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VATICAN CITY (RNS) Anticipation is mounting for a series of closed-door discussions on Thursday and Friday, when the cardinals will hold what are expected to be frank talks about issues such as contraception, cohabitation, gay marriage and whether divorced and remarried Catholics can receive Communion.

12 Comments

  1. Pope Francis was presented with centuries, even millennia, of problems to resolve in a church that has always been plagued with clericalism. A part of clericalism are the aspirations of young seminarians and priests studying in Rome who are eager to climb the hierarchical ladder. Romans who are familiar with that youthful clerical ambition deridingly refer to it as “Romanita.”

    Clericalism is an evil that has always harmed the church. It could not exist except for the positions of the clergy over non-clergy, supported by their claim of “sacramental powers” that give them dominance over the non-clergy who are usually put down with the pejorative title, “lay people.” Clericalist clergy and lay people, royalty and subjects.

    Martin Luther revisited the topic and became convinced that the positions of priest and bishop were inventions, later distortions of positions temporarily assigned by various Jesus communities to particular members in which those members served the larger community. Other reformers followed Luther. We now have all the divisions of Christianity, some of whom, from time to time, seek some form of union, ecumenicity.

    However, the stronger and more dangerous practice of Christianity and later Catholicism has always been SECRECY. The blame for that can be placed on the non-Christian Emperor Constantine who called the Council of Nicaea in 325 for the sole purpose of politically exploiting the vastly growing communities of Jesus followers. Royalty has always protected itself against its subjects with secrecy and punishment ranging from murder to excommunication. Christian bishops claimed royalty and pursued those same practices after Nicaea.

    John Paul II defended the autonomy of bishops and seldom interfered with them, not even when they were hiding the sexual abuse of children by themselves and priests. Benedict was not much different except that he give the crimes a bit more lip service. Remember, John Paul and Benedict colluded to place the handling of all sexually abusing clerics under Benedict’s control when he was Cardinal Ratzinger, prefect of the Congregation for the Doctrine of the Faith.

    There is hope that the likes of Cardinal Kasper of Germany and other clear thinking and strong-willed German Catholic clergy and “lay people” will pursue a practice of disobedience to Vatican edicts which they find contradictions to the precepts of Jesus in any ways. There is a group of German priests and “lay people” who properly resent the term “lay people,” but I think their suggested substitute is rather awkward.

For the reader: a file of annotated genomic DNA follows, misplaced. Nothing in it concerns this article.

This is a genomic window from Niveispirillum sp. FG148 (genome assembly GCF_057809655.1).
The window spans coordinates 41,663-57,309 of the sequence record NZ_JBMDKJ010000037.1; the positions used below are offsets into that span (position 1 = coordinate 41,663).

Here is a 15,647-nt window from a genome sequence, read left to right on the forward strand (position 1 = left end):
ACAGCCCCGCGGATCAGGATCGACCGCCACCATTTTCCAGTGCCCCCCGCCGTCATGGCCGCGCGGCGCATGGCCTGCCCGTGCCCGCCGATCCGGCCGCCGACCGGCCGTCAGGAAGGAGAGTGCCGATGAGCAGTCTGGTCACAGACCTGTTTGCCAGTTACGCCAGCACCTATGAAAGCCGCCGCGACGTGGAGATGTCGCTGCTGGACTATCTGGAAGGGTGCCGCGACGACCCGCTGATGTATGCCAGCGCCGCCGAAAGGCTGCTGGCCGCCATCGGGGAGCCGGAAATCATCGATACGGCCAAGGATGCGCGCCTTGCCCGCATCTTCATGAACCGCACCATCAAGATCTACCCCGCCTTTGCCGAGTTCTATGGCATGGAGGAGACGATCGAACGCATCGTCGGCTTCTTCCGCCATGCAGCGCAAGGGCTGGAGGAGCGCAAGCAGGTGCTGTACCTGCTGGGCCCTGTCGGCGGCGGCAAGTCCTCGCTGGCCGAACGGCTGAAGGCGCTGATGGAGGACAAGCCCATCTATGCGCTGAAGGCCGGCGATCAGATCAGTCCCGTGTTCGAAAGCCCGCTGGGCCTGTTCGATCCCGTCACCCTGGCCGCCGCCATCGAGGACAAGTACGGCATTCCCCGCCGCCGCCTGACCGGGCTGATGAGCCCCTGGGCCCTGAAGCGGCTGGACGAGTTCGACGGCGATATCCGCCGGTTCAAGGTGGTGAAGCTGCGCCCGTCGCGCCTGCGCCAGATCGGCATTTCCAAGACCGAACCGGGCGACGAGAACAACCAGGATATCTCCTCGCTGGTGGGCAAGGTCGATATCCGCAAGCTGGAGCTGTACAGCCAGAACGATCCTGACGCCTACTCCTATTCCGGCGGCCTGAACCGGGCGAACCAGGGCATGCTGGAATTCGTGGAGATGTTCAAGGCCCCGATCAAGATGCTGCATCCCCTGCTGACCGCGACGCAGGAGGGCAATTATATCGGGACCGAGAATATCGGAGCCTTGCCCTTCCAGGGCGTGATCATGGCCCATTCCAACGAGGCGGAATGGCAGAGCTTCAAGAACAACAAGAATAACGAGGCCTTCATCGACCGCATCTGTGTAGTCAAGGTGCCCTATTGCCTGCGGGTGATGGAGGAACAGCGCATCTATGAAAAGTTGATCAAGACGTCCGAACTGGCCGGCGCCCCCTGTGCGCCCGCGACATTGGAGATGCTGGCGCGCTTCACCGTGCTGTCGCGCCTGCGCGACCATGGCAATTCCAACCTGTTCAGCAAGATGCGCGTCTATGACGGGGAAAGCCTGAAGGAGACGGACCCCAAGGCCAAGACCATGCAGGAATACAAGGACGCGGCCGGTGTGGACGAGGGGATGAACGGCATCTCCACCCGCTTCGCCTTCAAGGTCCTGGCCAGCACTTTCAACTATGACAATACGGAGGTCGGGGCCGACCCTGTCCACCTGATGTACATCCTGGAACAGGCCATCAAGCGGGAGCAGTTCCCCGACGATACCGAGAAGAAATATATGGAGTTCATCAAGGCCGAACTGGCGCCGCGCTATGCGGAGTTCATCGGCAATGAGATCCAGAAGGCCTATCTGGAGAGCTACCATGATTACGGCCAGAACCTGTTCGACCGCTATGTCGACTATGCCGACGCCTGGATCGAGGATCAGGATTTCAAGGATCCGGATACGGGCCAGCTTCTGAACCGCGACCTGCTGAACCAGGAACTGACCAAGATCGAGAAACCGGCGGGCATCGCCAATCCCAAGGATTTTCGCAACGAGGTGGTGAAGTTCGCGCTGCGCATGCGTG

The plague of secrecy could not exist and continue to do harm to the People of God if “lay people” were properly respected and included at all levels of thinking and management in the church. Formally, “lay people” are relegated to being the payers of the bills racked up by the clergy, including hush money for crimes, accounting and legal fees, and court costs and awards for sexual crimes against the very kids of those who pay the bills. They clergy does not pay the bills. Few clergy admittedly have kids.

    It is long past time when the ranks of cardinal and archbishop should be abolished. It is much longer past the time when “lay people” should be termed less downgradingly and when they have full participation in all church thinking and management. The church will continue to die away if that does not happen. Perhaps that death is unavoidable. Perhaps it is the new sacrifice needed to renew life in the true and full People of God.

    • Deacon John M. Bresnahan

      I don’t know what the future holds for the Catholic Church –but one thing I know is wrong is the speculation about the Church dying unless it obeys Western orders.
      For according to “The Next Christendom” by historian (non-Catholic) Philip Jenkins Christianity and Catholicism is being re-invigorated powerfully by the burgeoning number of conversions in the so-called Third World (or Southern World.) He wrote the book a few years before we had a “Southern-Third World” pope. And in spite of liberals in the Church expecting a Third World revolution-Third World Christians and Catholics are turning out to be very, very traditional in their faith.
      He had some famous quotes for those waiting with bated breath for the Catholic Church to collapse or radically change.
      St. Vincent de Paul (about 1620) recalled Jesus’ promise that his Church would continue until the end of days–he also noted that Jesus had said nothing about the faith necessarily surviving in Europe.
      Then in 1850 Lord Macaulay famously warned that the Roman Catholic Church may still exist in undiminished vigor, when some traveler from New Zealand shall in the midst of a vast solitude, take his stand on a broken arch of London Bridge to sketch the ruins of St. Paul.

  2. Whatever the result, the reform will dictate its decision.
    Americans and other free people have been showing less and less
    interest in Dictatorships of all kinds.

    If The Lord’s Kingdom is not of this world
    then how about we just leave it to the next world and abandon this nonsense for a few centuries?

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